Keep the freeSSHd Windows Service running 24/7 with Service Protector

How to Keep the freeSSHd Windows Service Running 24/7 with Service Protector

Automatically restart freeSSHd if it stops for any reason. Achieve 100% uptime for your SSH workflows, even in the face of failures.

As its name implies, freeSSHd is a free implementation of the SSH server protocol. You can install the server as a windows service, to start automatically when your server boots:

freeSSHd installed as a Windows Service

And like any other windows service, you can manage it from the Services control panel application:

freeSSHd installed as a Windows Service


To monitor the freeSSHd windows service and have Service Protector automatically restart it if it stops for any reason:

  1. Download and install Service Protector, if necessary.

  2. Start Service Protector.

  3. Select Protector > Add to open the Add Protector window:

    Add Protector

  4. On the General tab, in the Service to protect field, choose the freeSSHd windows service, called FreeSSHDService. You will notice a green circle to the left of the entry if the service is already running, as was the case on our server.

    freeSSHd Windows Service: General Tab

  5. If you think it is a good idea to periodically restart freeSSHd once per week, to cure it of memory leaks and keep the server "fresh", switch to the Monitor tab. From there, check the At the following times box, and use the Add button to specify an appropriate time to restart freeSSHd. We have chosen every Sunday at midnight, when all good sys admins are safely tucked up in their beds.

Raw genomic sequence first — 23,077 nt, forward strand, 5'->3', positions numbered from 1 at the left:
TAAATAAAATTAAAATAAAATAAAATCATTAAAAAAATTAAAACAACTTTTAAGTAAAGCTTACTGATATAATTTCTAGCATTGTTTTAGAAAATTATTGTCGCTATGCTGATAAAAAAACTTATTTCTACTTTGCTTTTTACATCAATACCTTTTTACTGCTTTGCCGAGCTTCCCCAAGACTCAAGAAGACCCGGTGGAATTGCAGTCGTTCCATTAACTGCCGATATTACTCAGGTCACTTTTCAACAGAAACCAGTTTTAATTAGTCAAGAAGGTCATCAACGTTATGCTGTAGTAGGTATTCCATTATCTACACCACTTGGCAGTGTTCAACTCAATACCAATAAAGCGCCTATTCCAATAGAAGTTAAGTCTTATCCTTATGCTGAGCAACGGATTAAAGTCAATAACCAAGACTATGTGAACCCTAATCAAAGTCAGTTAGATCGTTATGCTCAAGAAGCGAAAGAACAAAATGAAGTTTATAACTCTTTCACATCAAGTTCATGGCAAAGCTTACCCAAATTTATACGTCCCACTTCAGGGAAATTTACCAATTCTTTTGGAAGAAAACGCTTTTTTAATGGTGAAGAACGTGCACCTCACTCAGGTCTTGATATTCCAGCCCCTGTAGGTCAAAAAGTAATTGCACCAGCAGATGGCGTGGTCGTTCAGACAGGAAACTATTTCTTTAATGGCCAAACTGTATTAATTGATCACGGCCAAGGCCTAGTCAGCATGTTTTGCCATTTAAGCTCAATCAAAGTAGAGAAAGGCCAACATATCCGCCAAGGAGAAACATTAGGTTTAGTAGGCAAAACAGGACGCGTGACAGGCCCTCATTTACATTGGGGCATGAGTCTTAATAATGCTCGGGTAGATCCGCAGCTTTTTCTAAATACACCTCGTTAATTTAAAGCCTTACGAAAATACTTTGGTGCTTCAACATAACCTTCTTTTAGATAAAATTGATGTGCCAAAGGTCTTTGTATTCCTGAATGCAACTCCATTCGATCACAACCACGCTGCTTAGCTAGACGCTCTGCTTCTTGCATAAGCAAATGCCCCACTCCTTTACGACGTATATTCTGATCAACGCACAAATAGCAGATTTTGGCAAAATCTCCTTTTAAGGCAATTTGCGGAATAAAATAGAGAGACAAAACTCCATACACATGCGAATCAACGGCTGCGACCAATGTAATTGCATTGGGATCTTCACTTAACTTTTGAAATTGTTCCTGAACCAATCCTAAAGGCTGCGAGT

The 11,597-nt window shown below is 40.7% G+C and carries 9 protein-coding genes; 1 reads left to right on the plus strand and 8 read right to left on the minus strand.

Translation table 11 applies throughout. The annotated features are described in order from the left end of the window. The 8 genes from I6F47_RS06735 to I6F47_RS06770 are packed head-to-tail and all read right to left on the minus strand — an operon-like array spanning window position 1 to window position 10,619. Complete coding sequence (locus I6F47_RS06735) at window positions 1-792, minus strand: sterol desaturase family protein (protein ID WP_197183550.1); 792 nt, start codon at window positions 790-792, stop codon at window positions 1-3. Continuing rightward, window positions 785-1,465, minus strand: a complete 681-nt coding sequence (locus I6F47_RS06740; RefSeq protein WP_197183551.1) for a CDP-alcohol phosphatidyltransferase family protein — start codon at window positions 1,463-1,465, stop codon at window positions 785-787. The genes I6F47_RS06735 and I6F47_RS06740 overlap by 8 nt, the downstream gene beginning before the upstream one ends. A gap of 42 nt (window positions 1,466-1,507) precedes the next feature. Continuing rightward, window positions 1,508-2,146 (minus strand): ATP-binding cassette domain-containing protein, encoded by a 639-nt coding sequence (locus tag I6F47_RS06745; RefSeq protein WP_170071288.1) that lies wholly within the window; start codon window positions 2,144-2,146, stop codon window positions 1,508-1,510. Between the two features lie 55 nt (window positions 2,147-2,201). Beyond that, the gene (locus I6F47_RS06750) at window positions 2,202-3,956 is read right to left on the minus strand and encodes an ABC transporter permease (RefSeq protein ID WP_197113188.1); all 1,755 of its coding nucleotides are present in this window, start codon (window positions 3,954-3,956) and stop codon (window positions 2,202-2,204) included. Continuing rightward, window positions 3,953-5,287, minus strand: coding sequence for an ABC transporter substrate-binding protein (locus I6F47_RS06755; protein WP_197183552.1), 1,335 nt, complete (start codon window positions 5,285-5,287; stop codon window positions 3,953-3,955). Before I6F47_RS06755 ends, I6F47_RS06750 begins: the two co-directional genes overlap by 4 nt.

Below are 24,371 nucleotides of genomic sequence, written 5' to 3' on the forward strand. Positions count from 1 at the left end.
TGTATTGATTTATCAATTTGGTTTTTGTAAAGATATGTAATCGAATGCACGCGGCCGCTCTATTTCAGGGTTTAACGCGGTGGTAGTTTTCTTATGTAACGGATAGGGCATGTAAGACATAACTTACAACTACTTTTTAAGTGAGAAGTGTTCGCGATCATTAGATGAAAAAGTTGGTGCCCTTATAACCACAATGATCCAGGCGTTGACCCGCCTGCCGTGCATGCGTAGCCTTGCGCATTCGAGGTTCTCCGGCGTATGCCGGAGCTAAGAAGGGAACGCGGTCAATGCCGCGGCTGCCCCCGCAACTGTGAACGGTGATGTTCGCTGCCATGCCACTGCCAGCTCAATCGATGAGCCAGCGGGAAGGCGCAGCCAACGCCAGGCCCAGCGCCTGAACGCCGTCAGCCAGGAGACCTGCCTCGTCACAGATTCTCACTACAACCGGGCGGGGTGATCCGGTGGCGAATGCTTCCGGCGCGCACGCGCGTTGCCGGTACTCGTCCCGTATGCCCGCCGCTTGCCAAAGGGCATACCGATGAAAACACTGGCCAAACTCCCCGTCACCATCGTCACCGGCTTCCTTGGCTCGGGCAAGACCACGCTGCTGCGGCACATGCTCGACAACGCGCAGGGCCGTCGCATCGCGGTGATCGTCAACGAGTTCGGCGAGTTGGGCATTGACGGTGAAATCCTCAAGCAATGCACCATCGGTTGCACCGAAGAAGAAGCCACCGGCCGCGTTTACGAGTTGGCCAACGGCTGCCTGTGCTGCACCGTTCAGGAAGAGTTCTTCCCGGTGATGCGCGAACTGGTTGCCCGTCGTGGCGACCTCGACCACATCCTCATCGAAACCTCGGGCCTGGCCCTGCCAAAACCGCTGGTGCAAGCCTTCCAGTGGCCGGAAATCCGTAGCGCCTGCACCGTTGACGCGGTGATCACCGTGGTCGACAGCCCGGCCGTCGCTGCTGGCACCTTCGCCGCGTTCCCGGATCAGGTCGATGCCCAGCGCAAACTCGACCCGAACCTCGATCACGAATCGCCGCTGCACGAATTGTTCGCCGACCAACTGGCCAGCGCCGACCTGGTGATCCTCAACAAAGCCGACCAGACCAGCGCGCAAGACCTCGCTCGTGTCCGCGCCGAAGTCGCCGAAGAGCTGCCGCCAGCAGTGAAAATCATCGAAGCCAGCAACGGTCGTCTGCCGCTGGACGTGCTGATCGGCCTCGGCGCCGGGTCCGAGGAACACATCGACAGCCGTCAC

freeSSHd Windows Service: Monitor Tab

  6. We are now done configuring freeSSHd so click the Save >> button to record your settings. In a few seconds, an entry for FreeSSHDService will show up in the Service Protector window. Service Protector is not yet monitoring it though, as shown by the "Not protected" value in the State column:

    freeSSHd Windows Service: Created

    And if freeSSHd is running, feel free to click on the green circle in the "Service State" column to pop up a tooltip showing a few details of the service:

    freeSSHd Windows Service: Information Tooltip

  7. To start monitoring freeSSHd, choose Protector > Start "FreeSSHDService". The shield icon will go to green to indicate that the freeSSHd windows service is being managed:

    freeSSHd Windows Service: Protected

  8. That's it! Next time your computer boots, freeSSHd will start as normal and Service Protector will begin monitoring the service to quickly restart it if it stops for any reason.

    And now that you have gone through the basics, please feel free to edit freeSSHd in Service Protector and check out the many other settings that may help your SSH server to operate smoothly. For example, send an email when the service fails, check for the service hogging the CPU, and much more.



Trouble protecting the freeSSHd Windows Service?